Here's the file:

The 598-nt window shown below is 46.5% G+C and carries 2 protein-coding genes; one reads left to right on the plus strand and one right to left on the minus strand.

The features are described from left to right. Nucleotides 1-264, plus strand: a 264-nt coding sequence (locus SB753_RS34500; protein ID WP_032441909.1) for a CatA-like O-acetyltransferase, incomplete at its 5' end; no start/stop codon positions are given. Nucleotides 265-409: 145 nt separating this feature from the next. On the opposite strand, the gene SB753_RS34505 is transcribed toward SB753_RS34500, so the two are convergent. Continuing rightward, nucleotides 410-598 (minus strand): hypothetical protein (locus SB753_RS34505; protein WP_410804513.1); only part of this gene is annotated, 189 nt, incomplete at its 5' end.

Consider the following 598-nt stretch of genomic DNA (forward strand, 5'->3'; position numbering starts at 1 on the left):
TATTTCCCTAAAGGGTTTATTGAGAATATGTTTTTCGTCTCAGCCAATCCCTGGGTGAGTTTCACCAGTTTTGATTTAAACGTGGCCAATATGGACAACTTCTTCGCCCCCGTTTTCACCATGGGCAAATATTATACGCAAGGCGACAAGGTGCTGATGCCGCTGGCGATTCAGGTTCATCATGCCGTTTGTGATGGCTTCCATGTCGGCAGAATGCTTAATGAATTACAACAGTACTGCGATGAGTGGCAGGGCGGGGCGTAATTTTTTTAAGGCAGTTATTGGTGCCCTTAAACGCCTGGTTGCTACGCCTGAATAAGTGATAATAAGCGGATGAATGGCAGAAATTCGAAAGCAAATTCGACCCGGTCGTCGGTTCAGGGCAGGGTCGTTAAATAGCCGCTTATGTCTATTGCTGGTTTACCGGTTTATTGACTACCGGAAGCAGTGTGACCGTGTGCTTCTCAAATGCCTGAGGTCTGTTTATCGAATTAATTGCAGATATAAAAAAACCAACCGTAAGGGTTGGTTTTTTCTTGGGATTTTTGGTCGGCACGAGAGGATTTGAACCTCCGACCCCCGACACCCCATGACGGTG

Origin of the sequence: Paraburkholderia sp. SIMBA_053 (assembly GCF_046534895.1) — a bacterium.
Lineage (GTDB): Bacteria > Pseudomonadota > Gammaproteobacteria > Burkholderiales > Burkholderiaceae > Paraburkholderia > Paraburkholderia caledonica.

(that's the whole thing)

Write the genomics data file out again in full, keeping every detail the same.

The 598-nt window shown below is 46.5% G+C and carries 2 protein-coding genes; one reads left to right on the plus strand and one right to left on the minus strand.

The features are described from left to right. Nucleotides 1-264, plus strand: a 264-nt coding sequence (locus SB753_RS34500; protein ID WP_032441909.1) for a CatA-like O-acetyltransferase, incomplete at its 5' end; no start/stop codon positions are given. Nucleotides 265-409: 145 nt separating this feature from the next. On the opposite strand, the gene SB753_RS34505 is transcribed toward SB753_RS34500, so the two are convergent. Continuing rightward, nucleotides 410-598 (minus strand): hypothetical protein (locus SB753_RS34505; protein WP_410804513.1); only part of this gene is annotated, 189 nt, incomplete at its 5' end.

Consider the following 598-nt stretch of genomic DNA (forward strand, 5'->3'; position numbering starts at 1 on the left):
TATTTCCCTAAAGGGTTTATTGAGAATATGTTTTTCGTCTCAGCCAATCCCTGGGTGAGTTTCACCAGTTTTGATTTAAACGTGGCCAATATGGACAACTTCTTCGCCCCCGTTTTCACCATGGGCAAATATTATACGCAAGGCGACAAGGTGCTGATGCCGCTGGCGATTCAGGTTCATCATGCCGTTTGTGATGGCTTCCATGTCGGCAGAATGCTTAATGAATTACAACAGTACTGCGATGAGTGGCAGGGCGGGGCGTAATTTTTTTAAGGCAGTTATTGGTGCCCTTAAACGCCTGGTTGCTACGCCTGAATAAGTGATAATAAGCGGATGAATGGCAGAAATTCGAAAGCAAATTCGACCCGGTCGTCGGTTCAGGGCAGGGTCGTTAAATAGCCGCTTATGTCTATTGCTGGTTTACCGGTTTATTGACTACCGGAAGCAGTGTGACCGTGTGCTTCTCAAATGCCTGAGGTCTGTTTATCGAATTAATTGCAGATATAAAAAAACCAACCGTAAGGGTTGGTTTTTTCTTGGGATTTTTGGTCGGCACGAGAGGATTTGAACCTCCGACCCCCGACACCCCATGACGGTG

Origin of the sequence: Paraburkholderia sp. SIMBA_053 (assembly GCF_046534895.1) — a bacterium.
Lineage (GTDB): Bacteria > Pseudomonadota > Gammaproteobacteria > Burkholderiales > Burkholderiaceae > Paraburkholderia > Paraburkholderia caledonica.